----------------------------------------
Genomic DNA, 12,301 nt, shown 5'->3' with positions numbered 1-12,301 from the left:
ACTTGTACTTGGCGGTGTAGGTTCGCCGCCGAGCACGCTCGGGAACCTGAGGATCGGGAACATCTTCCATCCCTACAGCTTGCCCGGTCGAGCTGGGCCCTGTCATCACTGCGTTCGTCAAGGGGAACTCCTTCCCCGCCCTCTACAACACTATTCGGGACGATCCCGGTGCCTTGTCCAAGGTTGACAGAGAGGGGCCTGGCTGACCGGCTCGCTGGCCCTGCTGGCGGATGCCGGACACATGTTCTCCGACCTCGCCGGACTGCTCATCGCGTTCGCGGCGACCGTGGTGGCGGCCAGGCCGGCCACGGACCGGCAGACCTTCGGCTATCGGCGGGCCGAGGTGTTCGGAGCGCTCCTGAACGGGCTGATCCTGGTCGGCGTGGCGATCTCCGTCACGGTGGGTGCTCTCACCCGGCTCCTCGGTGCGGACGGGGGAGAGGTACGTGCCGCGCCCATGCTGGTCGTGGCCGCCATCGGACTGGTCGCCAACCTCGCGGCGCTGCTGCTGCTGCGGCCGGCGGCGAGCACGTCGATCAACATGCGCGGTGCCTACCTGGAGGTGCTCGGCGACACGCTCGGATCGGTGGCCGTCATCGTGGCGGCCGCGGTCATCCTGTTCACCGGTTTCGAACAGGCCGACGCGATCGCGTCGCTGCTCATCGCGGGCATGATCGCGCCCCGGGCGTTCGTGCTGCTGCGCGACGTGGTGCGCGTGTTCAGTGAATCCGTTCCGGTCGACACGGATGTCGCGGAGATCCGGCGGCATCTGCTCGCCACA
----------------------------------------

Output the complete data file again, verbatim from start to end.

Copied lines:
Genomic DNA, 12,301 nt, shown 5'->3' with positions numbered 1-12,301 from the left:
ACTTGTACTTGGCGGTGTAGGTTCGCCGCCGAGCACGCTCGGGAACCTGAGGATCGGGAACATCTTCCATCCCTACAGCTTGCCCGGTCGAGCTGGGCCCTGTCATCACTGCGTTCGTCAAGGGGAACTCCTTCCCCGCCCTCTACAACACTATTCGGGACGATCCCGGTGCCTTGTCCAAGGTTGACAGAGAGGGGCCTGGCTGACCGGCTCGCTGGCCCTGCTGGCGGATGCCGGACACATGTTCTCCGACCTCGCCGGACTGCTCATCGCGTTCGCGGCGACCGTGGTGGCGGCCAGGCCGGCCACGGACCGGCAGACCTTCGGCTATCGGCGGGCCGAGGTGTTCGGAGCGCTCCTGAACGGGCTGATCCTGGTCGGCGTGGCGATCTCCGTCACGGTGGGTGCTCTCACCCGGCTCCTCGGTGCGGACGGGGGAGAGGTACGTGCCGCGCCCATGCTGGTCGTGGCCGCCATCGGACTGGTCGCCAACCTCGCGGCGCTGCTGCTGCTGCGGCCGGCGGCGAGCACGTCGATCAACATGCGCGGTGCCTACCTGGAGGTGCTCGGCGACACGCTCGGATCGGTGGCCGTCATCGTGGCGGCCGCGGTCATCCTGTTCACCGGTTTCGAACAGGCCGACGCGATCGCGTCGCTGCTCATCGCGGGCATGATCGCGCCCCGGGCGTTCGTGCTGCTGCGCGACGTGGTGCGCGTGTTCAGTGAATCCGTTCCGGTCGACACGGATGTCGCGGAGATCCGGCGGCATCTGCTCGCCACA